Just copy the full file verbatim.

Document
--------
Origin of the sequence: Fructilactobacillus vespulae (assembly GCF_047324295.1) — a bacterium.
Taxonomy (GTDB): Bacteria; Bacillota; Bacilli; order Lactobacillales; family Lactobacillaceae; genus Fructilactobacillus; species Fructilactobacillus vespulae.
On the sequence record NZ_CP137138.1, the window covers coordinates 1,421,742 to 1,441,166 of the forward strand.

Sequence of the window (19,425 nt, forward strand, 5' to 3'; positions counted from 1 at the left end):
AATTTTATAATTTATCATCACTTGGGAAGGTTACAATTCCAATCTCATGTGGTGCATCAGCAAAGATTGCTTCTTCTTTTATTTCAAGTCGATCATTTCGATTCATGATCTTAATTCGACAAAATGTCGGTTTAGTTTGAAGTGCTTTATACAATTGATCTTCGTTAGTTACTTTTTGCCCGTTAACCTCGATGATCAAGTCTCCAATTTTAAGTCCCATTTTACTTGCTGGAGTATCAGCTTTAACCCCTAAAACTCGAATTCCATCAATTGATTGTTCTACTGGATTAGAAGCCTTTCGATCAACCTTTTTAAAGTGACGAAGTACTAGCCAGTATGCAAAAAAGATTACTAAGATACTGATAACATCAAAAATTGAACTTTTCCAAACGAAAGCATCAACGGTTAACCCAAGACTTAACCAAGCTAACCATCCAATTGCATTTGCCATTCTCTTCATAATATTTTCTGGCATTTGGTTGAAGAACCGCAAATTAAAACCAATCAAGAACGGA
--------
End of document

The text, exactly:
Origin of the sequence: Fructilactobacillus vespulae (assembly GCF_047324295.1) — a bacterium.
Taxonomy (GTDB): Bacteria; Bacillota; Bacilli; order Lactobacillales; family Lactobacillaceae; genus Fructilactobacillus; species Fructilactobacillus vespulae.
On the sequence record NZ_CP137138.1, the window covers coordinates 1,421,742 to 1,441,166 of the forward strand.

Sequence of the window (19,425 nt, forward strand, 5' to 3'; positions counted from 1 at the left end):
AATTTTATAATTTATCATCACTTGGGAAGGTTACAATTCCAATCTCATGTGGTGCATCAGCAAAGATTGCTTCTTCTTTTATTTCAAGTCGATCATTTCGATTCATGATCTTAATTCGACAAAATGTCGGTTTAGTTTGAAGTGCTTTATACAATTGATCTTCGTTAGTTACTTTTTGCCCGTTAACCTCGATGATCAAGTCTCCAATTTTAAGTCCCATTTTACTTGCTGGAGTATCAGCTTTAACCCCTAAAACTCGAATTCCATCAATTGATTGTTCTACTGGATTAGAAGCCTTTCGATCAACCTTTTTAAAGTGACGAAGTACTAGCCAGTATGCAAAAAAGATTACTAAGATACTGATAACATCAAAAATTGAACTTTTCCAAACGAAAGCATCAACGGTTAACCCAAGACTTAACCAAGCTAACCATCCAATTGCATTTGCCATTCTCTTCATAATATTTTCTGGCATTTGGTTGAAGAACCGCAAATTAAAACCAATCAAGAACGGA